This book examines the psychosocial experiences of foreign workers from Africa and its diaspora in China, within the context of international socio-economic forces. By exploring employment-based migration from a psychoanalytic perspective, this volume investigates the utility of adaptive ambivalence and the challenges that migrant workers face around issues of self-development, agency, and identity. Through a careful analysis of interviews with Africana people, the author demonstrates that the capacity to be reflective and resilient alongside having a strong and diversified support network are crucial for the psychological well-being of those living and working in unfamiliar geographic and cultural conditions.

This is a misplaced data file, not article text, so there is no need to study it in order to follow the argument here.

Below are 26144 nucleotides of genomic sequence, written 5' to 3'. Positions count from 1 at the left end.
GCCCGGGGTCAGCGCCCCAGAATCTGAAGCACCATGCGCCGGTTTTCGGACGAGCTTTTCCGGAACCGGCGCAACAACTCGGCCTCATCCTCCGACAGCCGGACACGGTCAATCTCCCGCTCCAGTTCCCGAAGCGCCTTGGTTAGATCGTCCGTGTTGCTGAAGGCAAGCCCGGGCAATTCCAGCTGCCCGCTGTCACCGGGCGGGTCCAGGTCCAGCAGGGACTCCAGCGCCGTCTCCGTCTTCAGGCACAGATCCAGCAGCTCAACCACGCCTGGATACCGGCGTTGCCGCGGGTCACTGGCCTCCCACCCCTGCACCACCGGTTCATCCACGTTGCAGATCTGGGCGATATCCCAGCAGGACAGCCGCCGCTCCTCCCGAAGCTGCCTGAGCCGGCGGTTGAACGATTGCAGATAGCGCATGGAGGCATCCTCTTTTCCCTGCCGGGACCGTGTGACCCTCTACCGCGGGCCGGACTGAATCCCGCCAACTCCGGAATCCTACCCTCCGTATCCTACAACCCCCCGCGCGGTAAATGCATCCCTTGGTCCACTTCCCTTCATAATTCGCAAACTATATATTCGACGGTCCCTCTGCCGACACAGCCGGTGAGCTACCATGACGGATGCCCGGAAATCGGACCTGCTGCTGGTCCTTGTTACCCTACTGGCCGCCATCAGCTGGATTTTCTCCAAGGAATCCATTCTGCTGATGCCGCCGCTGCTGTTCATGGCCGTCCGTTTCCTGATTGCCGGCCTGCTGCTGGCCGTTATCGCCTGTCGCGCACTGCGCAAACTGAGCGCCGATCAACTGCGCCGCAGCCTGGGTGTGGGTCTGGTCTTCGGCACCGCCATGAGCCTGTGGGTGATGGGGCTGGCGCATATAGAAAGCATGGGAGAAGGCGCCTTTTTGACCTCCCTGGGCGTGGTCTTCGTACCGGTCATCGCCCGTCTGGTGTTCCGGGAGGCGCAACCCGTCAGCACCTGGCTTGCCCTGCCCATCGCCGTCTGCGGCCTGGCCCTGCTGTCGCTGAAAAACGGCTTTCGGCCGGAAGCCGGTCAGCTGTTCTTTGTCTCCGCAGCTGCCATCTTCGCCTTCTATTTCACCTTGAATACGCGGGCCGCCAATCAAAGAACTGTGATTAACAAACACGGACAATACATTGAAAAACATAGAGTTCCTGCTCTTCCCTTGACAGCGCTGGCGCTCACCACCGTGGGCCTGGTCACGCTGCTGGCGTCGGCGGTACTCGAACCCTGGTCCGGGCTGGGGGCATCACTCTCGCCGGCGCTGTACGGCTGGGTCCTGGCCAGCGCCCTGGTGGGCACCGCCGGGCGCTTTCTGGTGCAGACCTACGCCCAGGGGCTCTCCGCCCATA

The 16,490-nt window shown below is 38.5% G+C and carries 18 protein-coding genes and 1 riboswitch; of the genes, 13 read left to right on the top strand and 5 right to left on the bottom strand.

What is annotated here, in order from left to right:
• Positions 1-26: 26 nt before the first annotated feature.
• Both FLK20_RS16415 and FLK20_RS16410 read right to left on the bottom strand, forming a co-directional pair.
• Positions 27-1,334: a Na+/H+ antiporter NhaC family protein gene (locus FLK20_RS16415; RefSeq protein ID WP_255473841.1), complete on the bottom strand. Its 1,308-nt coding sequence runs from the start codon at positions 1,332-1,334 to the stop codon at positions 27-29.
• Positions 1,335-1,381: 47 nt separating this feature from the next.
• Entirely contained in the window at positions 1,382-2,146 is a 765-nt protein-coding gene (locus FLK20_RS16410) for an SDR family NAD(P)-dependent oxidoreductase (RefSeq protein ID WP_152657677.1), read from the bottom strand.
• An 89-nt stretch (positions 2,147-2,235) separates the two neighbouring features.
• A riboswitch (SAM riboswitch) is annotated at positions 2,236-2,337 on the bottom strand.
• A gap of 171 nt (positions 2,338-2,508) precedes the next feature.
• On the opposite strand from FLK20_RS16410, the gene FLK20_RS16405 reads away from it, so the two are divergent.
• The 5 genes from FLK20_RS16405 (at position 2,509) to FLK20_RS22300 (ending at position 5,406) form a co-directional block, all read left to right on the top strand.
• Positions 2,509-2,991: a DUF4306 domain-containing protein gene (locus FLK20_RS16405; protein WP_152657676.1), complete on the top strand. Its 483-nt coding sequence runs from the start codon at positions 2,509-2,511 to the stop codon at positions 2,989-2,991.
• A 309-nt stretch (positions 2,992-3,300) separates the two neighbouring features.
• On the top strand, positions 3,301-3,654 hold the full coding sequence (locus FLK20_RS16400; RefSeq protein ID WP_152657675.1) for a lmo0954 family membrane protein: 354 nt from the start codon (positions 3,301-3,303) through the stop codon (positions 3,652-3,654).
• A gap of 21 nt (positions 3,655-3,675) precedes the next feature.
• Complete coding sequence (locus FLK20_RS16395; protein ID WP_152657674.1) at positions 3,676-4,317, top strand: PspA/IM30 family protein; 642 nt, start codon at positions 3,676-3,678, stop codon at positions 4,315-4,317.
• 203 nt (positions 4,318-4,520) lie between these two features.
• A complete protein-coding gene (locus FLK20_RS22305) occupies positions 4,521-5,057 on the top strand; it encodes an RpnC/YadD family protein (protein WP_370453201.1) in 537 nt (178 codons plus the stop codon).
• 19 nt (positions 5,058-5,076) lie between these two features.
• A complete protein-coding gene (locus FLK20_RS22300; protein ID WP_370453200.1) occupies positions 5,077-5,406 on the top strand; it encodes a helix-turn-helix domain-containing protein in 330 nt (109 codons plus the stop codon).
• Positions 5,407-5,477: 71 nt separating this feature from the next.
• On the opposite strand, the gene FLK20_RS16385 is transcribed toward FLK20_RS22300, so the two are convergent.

Table of Contents
2. Self in the World
3. Adaptive Ambivalence
4. Modernity and Migration
5. China: Race and Ethnicity
6. Contemporary Blackness in China: Psychosocial Perspectives; Aspirations and Constraints
7. Africana Persons and Self-Making in China
8. Conclusions and Possibilities for the Future
C. Jama Adams is an Associate Professor of Psychology and Africana Studies at John Jay College of Criminal Justice/CUNY, USA.